Guidelines for Mentors of Students Doing a Scholarly Year
An increasing number of students are interested in dedicating a year to full-time research, typically following their second or third years. Icahn School of Medicine at Mount Sinai is wholeheartedly supportive of this and encourages mentors to guide students through this Scholarly Year endeavor.
The following may be helpful if you have been asked to serve as a student's research mentor:
- If the student's Scholarly Year is an independent one, meaning not part of an externally funded, national program (e.g., Howard Hughes, Scholarly Year Funding or Doris Duke International), students are required to submit a 5-10 page research proposal, outlining their planned projects. Students must write the proposal themselves, but will depend upon you for help. The role of the student on the project must be well defined, especially if they are working with others on a larger project.
- The proposal or application must be accompanied by a letter from you. This letter should include the name of the project, a statement that you have read the application, that you support the student taking a Scholarly Year to work on the project and that the student will have a chance to take ownership of a portion of the project. The letter should also state what the student's specific role on the project will be if it is part of a larger effort involving other people.
- In order to stimulate students' interest in research, as well as provide them with something they can discuss during interviews, they should work on a focused project. It is rarely in their interest to work on highly speculative or long-term projects that yield no results during their Scholarly Year. It is ideal if they are able to coauthor a paper, including a review article, or submit a first author abstract to a national meeting.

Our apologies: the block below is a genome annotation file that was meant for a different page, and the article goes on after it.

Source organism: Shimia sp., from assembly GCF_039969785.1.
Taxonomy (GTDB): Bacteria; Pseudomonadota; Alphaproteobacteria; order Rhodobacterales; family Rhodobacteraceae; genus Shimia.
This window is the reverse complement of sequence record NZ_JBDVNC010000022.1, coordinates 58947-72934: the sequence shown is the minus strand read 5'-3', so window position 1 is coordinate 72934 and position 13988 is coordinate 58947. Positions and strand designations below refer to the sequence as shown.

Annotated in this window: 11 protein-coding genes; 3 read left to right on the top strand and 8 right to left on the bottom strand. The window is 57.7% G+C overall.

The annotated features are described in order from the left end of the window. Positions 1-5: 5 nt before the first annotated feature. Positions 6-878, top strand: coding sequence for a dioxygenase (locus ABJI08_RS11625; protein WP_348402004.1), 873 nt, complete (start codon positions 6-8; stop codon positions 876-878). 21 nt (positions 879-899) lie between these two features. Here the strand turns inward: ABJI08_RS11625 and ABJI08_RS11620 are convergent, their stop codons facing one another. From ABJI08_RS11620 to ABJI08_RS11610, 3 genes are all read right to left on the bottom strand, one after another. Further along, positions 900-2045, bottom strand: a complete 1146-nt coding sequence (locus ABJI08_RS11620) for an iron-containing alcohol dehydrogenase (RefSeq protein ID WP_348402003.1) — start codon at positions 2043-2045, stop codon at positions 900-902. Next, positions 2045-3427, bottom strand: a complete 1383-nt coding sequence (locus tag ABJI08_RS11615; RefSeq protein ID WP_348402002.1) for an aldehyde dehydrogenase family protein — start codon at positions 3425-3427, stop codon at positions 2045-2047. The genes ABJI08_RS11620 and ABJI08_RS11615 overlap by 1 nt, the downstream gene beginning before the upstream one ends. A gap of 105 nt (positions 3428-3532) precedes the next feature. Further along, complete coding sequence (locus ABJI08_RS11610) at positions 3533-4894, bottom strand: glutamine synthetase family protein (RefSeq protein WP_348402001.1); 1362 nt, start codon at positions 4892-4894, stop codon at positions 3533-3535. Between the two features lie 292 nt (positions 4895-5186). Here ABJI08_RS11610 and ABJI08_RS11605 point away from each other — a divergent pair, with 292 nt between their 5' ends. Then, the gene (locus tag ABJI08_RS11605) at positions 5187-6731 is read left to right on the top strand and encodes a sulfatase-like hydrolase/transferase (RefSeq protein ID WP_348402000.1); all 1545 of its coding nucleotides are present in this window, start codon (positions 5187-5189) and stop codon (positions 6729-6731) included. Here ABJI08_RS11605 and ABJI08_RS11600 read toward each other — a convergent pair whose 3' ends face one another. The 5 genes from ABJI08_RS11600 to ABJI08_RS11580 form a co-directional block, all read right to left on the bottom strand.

- At the end of the Scholarly Year, the student will be responsible for submitting a final report, between five and 10 pages, on his/her research work. The report should follow the general format of a manuscript prepared for journal submission, e.g., abstract, introduction/background, materials and methods, results, discussion, and references. If a manuscript has been prepared for publication, this may be submitted instead.
- If one of the student's goals in considering a Scholarly Year is to be a more competitive candidate for a residency position, please advise them on whether you think this is a realistic outcome based upon their academic record to date and the availability of training positions in the field. The student can provide you with his/her transcript and clerkship evaluations for this purpose.
- Many students who complete a year of full-time research graduate with Distinction in Research (DIR). Graduation with Distinction in Research is granted automatically to students who publish a first author manuscript on an original research study in a peer-reviewed journal and receive your endorsement for this honor. Alternatively, the student may submit a manuscript on his/her work for review by an ad hoc Distinction in Research committee to determine whether they consider it to be of publishable quality.
- The student has chosen you as his/her mentor. You will help him/her enormously by providing them with guidance. Maybe s/he is thinking about a career path similar to the one you followed or is interested in your area of research. You can help greatly if you know why your student has chosen to work with you. Most importantly, to maximize what s/he gets from the year, please follow your student's progress.
Karen Zier, PhD
Associate Dean for Medical Student Research
Christina Wyatt, MD
Icahn School of Medicine
One Gustave L. Levy Place
Annenberg 13-30, Box 1257
New York, NY 10029